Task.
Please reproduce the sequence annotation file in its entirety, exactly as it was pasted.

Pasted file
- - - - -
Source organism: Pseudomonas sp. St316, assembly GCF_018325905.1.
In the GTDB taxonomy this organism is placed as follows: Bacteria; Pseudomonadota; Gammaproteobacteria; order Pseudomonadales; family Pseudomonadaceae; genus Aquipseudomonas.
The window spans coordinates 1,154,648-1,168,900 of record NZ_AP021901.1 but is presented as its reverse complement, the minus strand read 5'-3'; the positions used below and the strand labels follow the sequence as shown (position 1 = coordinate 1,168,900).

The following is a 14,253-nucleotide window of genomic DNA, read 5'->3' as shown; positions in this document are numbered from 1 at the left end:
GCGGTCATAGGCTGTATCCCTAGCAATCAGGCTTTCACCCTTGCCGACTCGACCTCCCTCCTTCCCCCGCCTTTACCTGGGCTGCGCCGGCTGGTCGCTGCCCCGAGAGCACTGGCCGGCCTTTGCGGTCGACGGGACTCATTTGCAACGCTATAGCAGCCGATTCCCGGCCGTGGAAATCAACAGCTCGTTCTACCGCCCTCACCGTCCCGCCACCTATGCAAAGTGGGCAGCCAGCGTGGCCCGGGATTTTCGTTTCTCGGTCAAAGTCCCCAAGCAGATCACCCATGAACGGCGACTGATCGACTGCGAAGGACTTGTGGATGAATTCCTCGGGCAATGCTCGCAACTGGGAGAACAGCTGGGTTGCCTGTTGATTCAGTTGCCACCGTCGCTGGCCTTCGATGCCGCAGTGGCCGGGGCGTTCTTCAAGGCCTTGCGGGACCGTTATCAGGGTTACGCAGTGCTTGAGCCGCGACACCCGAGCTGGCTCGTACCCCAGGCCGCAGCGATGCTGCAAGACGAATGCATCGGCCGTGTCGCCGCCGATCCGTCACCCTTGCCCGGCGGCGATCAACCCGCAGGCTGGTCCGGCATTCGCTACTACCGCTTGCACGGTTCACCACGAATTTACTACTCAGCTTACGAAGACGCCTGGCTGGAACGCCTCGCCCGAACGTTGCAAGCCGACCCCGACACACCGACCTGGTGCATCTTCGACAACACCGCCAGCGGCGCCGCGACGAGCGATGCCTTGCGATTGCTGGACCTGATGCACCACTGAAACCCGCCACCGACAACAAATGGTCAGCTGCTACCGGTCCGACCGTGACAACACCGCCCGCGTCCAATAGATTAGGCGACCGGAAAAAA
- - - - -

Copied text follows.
Source organism: Pseudomonas sp. St316, assembly GCF_018325905.1.
In the GTDB taxonomy this organism is placed as follows: Bacteria; Pseudomonadota; Gammaproteobacteria; order Pseudomonadales; family Pseudomonadaceae; genus Aquipseudomonas.
The window spans coordinates 1,154,648-1,168,900 of record NZ_AP021901.1 but is presented as its reverse complement, the minus strand read 5'-3'; the positions used below and the strand labels follow the sequence as shown (position 1 = coordinate 1,168,900).

The following is a 14,253-nucleotide window of genomic DNA, read 5'->3' as shown; positions in this document are numbered from 1 at the left end:
GCGGTCATAGGCTGTATCCCTAGCAATCAGGCTTTCACCCTTGCCGACTCGACCTCCCTCCTTCCCCCGCCTTTACCTGGGCTGCGCCGGCTGGTCGCTGCCCCGAGAGCACTGGCCGGCCTTTGCGGTCGACGGGACTCATTTGCAACGCTATAGCAGCCGATTCCCGGCCGTGGAAATCAACAGCTCGTTCTACCGCCCTCACCGTCCCGCCACCTATGCAAAGTGGGCAGCCAGCGTGGCCCGGGATTTTCGTTTCTCGGTCAAAGTCCCCAAGCAGATCACCCATGAACGGCGACTGATCGACTGCGAAGGACTTGTGGATGAATTCCTCGGGCAATGCTCGCAACTGGGAGAACAGCTGGGTTGCCTGTTGATTCAGTTGCCACCGTCGCTGGCCTTCGATGCCGCAGTGGCCGGGGCGTTCTTCAAGGCCTTGCGGGACCGTTATCAGGGTTACGCAGTGCTTGAGCCGCGACACCCGAGCTGGCTCGTACCCCAGGCCGCAGCGATGCTGCAAGACGAATGCATCGGCCGTGTCGCCGCCGATCCGTCACCCTTGCCCGGCGGCGATCAACCCGCAGGCTGGTCCGGCATTCGCTACTACCGCTTGCACGGTTCACCACGAATTTACTACTCAGCTTACGAAGACGCCTGGCTGGAACGCCTCGCCCGAACGTTGCAAGCCGACCCCGACACACCGACCTGGTGCATCTTCGACAACACCGCCAGCGGCGCCGCGACGAGCGATGCCTTGCGATTGCTGGACCTGATGCACCACTGAAACCCGCCACCGACAACAAATGGTCAGCTGCTACCGGTCCGACCGTGACAACACCGCCCGCGTCCAATAGATTAGGCGACCGGAAAAAA